ject to all the varieties of each. His Government through



28 RIGHTS OF MAN. [PART II.

the medium of passions and accidents. It appears under all
the various characters of childhood, decrepitude, dotage, a
thing at nurse, in leading-strings, or in crutches. It reverses
the wholesome order of nature. It occasionally puts chil-
dren over men, and the conceits of non-age over wisdom
and experience. In short, we cannot conceive a more ridi-
culous figure of Government, than hereditary succession, iii
all its cases, presents.

Could it be made a decree in nature, or an edict registered
in Heaven, arid man could know it, that virtue and wisdom
should invariably appertain to hereditary succession, the ob-
jections to it would be removed ; but when we see that
Nature acts as if she disowned and sported with the here-
ditary system ; that the mental characters of successors, in
all countries, are below the average of human understand-
ing ; that one is a tyrant, another an idiot, a third insane,
and some all three together, it is impossible to attach con-
fidence to it, when reason in man has power to act.

It is not to the Abbe Syeyes that I need apply this reason-
ing ; he has already saved me that trouble, by giving his
own opinion upon the case. " If it be asked," says he,
" what is my opinion with respect to hereditary right, I an-
swer, without hesitation, That, in good theory, an hereditary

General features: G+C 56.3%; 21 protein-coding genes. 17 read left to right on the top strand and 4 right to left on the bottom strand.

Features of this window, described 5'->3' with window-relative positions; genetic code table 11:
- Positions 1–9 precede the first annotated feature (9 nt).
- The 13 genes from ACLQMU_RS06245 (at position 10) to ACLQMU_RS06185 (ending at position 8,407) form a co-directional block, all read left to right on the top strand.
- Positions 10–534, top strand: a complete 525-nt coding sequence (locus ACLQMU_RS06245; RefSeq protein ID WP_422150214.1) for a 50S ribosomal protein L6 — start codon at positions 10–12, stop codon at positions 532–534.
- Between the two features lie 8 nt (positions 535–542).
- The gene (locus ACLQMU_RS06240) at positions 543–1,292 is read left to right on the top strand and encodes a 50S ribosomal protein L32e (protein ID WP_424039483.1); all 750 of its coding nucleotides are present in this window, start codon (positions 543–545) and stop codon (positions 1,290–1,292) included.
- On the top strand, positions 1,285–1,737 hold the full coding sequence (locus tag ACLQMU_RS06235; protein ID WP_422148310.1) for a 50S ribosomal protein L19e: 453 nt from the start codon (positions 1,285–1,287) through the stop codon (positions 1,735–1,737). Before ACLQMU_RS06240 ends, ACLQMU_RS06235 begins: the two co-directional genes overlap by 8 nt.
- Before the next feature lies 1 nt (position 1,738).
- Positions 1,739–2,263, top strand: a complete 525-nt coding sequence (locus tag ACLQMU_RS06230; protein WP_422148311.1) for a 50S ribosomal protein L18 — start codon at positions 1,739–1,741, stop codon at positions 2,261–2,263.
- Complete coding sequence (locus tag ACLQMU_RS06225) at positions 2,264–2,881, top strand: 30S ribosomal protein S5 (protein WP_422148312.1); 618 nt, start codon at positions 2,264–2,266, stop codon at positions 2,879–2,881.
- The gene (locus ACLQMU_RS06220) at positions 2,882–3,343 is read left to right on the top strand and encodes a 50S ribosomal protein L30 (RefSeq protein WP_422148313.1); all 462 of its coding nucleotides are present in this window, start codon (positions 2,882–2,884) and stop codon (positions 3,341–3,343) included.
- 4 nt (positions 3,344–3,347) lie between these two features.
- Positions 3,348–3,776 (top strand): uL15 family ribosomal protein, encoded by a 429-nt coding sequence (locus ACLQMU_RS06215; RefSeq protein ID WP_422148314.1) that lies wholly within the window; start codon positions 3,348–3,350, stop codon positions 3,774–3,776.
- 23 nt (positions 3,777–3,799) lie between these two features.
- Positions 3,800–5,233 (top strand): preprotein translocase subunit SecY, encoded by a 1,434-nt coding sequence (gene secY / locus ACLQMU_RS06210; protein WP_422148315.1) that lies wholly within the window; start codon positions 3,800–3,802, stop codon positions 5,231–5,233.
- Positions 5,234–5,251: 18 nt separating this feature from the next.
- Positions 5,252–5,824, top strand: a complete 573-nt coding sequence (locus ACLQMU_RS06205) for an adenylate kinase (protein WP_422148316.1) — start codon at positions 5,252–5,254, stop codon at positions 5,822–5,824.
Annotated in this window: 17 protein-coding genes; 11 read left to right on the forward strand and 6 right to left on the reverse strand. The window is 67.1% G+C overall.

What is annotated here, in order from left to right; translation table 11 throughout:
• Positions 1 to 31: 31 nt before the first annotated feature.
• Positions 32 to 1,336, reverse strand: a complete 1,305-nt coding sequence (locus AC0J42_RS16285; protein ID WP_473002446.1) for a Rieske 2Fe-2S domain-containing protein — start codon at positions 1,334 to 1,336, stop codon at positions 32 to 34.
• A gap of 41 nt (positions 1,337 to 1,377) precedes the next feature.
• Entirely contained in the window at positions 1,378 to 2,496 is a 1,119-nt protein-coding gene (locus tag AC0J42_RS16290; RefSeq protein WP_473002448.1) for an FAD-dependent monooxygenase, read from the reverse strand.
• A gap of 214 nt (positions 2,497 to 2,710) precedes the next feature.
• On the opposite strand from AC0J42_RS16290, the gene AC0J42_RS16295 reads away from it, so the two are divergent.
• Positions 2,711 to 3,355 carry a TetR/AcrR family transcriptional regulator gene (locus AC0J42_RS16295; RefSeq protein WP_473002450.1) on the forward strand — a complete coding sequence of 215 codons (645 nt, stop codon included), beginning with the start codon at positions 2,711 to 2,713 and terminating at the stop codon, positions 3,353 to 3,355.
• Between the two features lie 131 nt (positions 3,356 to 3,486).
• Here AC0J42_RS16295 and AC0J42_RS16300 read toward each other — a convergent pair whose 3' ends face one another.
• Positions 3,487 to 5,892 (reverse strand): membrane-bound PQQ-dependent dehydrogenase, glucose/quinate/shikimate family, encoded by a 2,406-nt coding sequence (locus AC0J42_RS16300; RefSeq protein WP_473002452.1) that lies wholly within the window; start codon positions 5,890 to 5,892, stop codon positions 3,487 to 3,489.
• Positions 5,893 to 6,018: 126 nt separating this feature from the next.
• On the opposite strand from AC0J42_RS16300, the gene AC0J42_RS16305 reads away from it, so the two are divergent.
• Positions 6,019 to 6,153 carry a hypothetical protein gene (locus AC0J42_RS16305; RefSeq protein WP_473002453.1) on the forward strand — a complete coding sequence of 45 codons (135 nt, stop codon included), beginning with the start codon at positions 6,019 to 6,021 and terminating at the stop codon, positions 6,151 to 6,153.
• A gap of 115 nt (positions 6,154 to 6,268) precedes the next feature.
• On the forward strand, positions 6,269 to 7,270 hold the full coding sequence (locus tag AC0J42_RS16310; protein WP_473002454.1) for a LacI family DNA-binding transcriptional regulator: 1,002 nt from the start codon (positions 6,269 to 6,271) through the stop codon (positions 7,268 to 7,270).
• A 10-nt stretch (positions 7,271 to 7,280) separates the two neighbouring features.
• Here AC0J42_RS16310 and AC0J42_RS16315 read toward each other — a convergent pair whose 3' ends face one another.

transmission of any power or office, can never accord with
the Jaws of a true representation. Hereditaryship is, in this
sense, as much an attaint upon principle, as an outrage upon
society. But let us," continues he, " refer to the history of
all elective monarchies and principalities: Is there oue in
which the elective mode is not worse than the hereditary
succession?"

As to debating on which is the worst of the two, is ad-
mitting both to be bad; and herein we are agreed. The
preference which the Abbe has given, is a condemnation of
the thing he prefers. Such a mode of reasoning on such a
subject is inadmissible, because it finally amounts to an accu-
sation upon Providence, as if she had left to man no other
choice with respect to Government than between two evils,
the best of which he admits to be " an attaint upon prin-
ciple, and an outrage upon society'''

Passing over, for the present, all the evils and mischiefs
which monarchy has occasioned in the world, nothing can
more effectually prove its uselessness in a state of civil Go-